5. Arms

a. Radial Pulse

Radial Pulse

The radial pulse is taken on the flexor side of the forearm, just below the wrist on the radial side. Check rhythm, rate and volume. A normal heart rate is between 60 and 100 beats per minute. A fast rate is called a tachycardia and a slow rate is called a bradycardia.

b. Radial-radial delay

Measure both radial pulses simultaneously. If there is a time delay it suggests large arterial occlusion, large arterial stenosis or aortic dissection.

c. Radiofemoral delay

Measure the radial pulse simultaneously with femoral pulse. A radiofemoral delay in a young patient with hypertension could be caused by aortic coarctation, a congenital narrowing of the aorta.

d. Collapsing Pulse

A collapsing pulse can be felt in Aortic Regurgitation by raising the patient's arm up while simultaneously feeling their pulse.

e. Blood Pressure

Measure blood pressure while sitting and while standing. Normal blood pressure in 120/80. A BP higher than 140/90 is considered hypertension. A BP below 90/60 is hypotension. Remember that a single BP cannot be used to make a diagnosis. BP must be repeated if there is an abnormal finding.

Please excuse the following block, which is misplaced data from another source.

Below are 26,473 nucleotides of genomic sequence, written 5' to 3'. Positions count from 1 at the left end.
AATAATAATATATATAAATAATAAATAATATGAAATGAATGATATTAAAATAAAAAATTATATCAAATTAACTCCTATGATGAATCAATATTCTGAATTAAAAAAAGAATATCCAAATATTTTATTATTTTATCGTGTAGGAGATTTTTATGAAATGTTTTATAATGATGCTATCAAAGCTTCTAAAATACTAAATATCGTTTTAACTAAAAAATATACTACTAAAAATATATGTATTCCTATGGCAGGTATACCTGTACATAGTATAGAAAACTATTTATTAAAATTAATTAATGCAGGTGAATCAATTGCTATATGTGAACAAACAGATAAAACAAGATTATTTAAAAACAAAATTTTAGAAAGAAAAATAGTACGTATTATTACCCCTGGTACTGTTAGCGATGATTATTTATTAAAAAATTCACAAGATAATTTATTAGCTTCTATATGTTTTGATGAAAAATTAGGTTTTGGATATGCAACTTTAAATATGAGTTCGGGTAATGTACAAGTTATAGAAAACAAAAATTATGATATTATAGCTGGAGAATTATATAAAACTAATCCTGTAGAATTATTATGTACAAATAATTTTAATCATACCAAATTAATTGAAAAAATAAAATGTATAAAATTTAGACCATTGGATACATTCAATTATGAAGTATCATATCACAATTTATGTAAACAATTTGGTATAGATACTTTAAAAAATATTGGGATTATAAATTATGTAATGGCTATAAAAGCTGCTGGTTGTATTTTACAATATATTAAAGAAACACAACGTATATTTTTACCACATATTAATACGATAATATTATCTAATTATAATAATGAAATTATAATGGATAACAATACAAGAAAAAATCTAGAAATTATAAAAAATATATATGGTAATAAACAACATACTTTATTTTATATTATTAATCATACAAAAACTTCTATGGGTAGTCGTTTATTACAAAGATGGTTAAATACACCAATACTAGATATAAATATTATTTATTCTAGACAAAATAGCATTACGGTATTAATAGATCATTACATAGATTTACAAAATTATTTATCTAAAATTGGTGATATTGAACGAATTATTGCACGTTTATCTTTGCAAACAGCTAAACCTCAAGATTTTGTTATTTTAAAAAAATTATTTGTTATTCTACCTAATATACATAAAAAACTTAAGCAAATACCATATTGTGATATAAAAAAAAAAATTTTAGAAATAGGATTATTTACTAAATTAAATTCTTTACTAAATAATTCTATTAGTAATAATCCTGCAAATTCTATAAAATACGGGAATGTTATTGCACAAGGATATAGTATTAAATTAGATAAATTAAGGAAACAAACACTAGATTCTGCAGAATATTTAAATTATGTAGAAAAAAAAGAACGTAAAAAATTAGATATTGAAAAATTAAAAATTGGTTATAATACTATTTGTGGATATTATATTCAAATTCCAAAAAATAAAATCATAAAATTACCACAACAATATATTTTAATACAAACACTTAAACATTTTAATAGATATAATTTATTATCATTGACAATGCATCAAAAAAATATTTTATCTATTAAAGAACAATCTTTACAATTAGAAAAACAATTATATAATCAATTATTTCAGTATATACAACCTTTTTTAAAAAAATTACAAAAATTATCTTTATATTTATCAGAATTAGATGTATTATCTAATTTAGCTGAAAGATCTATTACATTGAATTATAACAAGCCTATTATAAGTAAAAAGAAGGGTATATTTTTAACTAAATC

f. Postural Blood Pressure

Blood pressure should be repeated while the patient is standing. A systolic drop of more than 15mmHg and a diastolic drop of more than 15mmHg is considered abnormal and is most commonly due to antihypertensive medication (particularly alpha-blockers), Hypovolaemia, Addison's Disease or Autonomic Disorders.

6. Face

a. Eyes

  • Xanthelasmata - cholesterol deposits (see dyslipidaemia)